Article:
4 min read


Can Dogs Hear Ultrasound?



4 min read


Can Dogs Hear Ultrasound?


No matter whether they're floppy or fluffy, hanging down or sticking up, canine ears are incredibly useful listening devices for our dog friends. Capable of being tilted this way and that to narrow in on the source of a sound, a dog's ears allow them to detect sounds across an impressive frequency range.

Ultrasound is sound with a frequency greater than the upper limit of human hearing, which is around 20 kilohertz (20,000 hertz). Dogs are capable of hearing sounds up to 50 kilohertz and possibly even higher, so if you're wondering whether dogs can hear ultrasound, the answer is a resounding yes.

Lend us your ears and we'll investigate how doggy ears work and exactly what our furry friends are capable of hearing.


Signs and Symptoms of Dogs Hearing Ultrasound

It's easy to tell when your dog has heard a sound that you've also detected, as you're completely unsurprised by their reaction. But if your dog has detected a noise that's outside your hearing range, it can be a little harder to recognize the telltale signs. The key is to be in tune with your dog's behavior and note any changes to body language that may occur.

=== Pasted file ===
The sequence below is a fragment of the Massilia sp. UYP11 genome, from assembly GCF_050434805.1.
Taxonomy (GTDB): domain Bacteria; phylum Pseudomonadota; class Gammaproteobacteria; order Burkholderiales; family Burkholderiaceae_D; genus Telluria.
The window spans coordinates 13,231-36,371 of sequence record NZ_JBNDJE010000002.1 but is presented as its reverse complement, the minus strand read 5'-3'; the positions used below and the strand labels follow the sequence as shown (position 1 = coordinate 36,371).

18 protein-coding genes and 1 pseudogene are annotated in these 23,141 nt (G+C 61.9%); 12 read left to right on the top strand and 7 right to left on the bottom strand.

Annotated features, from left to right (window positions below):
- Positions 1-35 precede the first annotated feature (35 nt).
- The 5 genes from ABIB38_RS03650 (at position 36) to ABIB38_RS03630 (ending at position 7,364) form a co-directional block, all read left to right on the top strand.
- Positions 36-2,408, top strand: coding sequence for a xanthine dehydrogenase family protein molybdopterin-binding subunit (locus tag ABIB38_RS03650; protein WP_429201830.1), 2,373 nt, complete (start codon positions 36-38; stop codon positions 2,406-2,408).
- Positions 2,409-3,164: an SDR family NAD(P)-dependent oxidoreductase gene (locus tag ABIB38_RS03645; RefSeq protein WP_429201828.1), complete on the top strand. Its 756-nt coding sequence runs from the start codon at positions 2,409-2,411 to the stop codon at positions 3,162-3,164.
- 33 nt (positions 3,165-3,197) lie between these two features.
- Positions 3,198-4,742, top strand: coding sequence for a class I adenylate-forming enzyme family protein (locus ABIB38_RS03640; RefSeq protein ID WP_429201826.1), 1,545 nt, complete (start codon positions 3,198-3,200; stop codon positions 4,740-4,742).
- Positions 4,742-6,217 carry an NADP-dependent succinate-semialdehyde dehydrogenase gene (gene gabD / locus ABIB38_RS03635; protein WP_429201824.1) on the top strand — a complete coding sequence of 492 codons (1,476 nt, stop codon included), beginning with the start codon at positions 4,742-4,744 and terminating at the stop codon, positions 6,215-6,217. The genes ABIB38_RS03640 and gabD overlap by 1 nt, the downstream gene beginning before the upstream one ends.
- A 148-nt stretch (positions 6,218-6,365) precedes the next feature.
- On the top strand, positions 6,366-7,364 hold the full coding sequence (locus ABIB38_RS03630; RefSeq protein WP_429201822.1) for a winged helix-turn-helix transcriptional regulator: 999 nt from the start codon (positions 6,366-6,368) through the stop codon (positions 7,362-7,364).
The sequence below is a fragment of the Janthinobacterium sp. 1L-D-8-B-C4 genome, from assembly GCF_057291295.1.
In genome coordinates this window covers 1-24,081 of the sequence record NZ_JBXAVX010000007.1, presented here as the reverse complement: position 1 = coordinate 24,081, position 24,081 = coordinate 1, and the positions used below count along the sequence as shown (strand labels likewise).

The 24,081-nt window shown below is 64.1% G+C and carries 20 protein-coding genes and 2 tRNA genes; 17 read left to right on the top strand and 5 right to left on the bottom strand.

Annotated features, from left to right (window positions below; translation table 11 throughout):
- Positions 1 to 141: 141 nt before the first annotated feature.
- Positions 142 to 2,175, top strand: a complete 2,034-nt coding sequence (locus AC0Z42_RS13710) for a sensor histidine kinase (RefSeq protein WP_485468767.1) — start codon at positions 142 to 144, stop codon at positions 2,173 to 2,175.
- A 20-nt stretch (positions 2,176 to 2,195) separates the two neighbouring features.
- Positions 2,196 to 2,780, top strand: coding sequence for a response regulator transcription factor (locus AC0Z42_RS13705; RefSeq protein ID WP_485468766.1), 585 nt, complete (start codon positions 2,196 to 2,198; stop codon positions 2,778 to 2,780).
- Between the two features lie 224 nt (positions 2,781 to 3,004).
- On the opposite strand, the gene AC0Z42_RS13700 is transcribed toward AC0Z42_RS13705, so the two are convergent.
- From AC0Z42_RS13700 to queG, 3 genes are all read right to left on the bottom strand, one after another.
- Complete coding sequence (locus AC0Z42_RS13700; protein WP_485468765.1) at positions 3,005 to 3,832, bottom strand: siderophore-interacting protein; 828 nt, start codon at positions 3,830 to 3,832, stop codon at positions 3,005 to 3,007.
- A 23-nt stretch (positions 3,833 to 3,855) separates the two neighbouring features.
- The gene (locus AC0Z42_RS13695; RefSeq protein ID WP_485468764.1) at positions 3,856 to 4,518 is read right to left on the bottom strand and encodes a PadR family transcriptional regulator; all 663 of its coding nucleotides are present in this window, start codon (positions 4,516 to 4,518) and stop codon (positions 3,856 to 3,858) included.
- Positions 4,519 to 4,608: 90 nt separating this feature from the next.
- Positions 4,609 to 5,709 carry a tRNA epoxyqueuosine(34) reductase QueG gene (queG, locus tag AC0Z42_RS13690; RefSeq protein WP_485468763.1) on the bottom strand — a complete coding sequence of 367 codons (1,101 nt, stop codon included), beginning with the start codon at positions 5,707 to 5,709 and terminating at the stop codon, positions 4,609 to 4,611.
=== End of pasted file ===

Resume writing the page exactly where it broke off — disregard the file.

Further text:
One of the easiest-to-spot signs is a change in their level of alertness. One minute your dog could be lying in the sun and slowly drifting towards sleep, but the next, they're on high alert. Their ears are perked up, tilting and rotating to zero in on the source of the noise, and their head shoots up.

Depending on the sound, your pooch may decide that they need to investigate further. This will usually mean sniffing the air to help identify the noise, tilting their head to focus on where it's coming from, and perhaps even getting up to explore the matter further.

Some dogs may bark or growl, maybe raise their hackles, and if the sound is discomforting they may whine or whimper. If you notice any of these signs, there's a chance that your pooch may just have detected a noise in the ultrasonic range.

Body Language

Watch your pet's body language closely for any telltale signs indicating that your pet has detected a noise well outside your range of hearing. Signs include:<br/>

  • Alert
  • Barking
  • Head Tilting
  • Wag Tail
  • Raise Ears
  • Head Turning
  • Back Hair On Edge
  • Ears Up

Other Signs

Other signs you may notice include:<br/>

  • Ears Rotating And Tilting
  • Growling, Whining Or Whimpering
  • Moving To Investigate The Source Of The Sound


The Science of Dogs Hearing Ultrasound


You see your dog's ears every day, but it's easy to overlook these fascinating parts of your pet's anatomy and what they're capable of. If you've ever watched your dog when they hear an interesting sound, you'll no doubt be aware that dogs have the impressive ability to maneuver their ears in different directions. Canine ears are home to some 18 muscles that make it possible for your pooch to tilt, rotate, and wiggle their ears in just the right direction to capture a sound. By way of comparison, the human ear only has six muscles.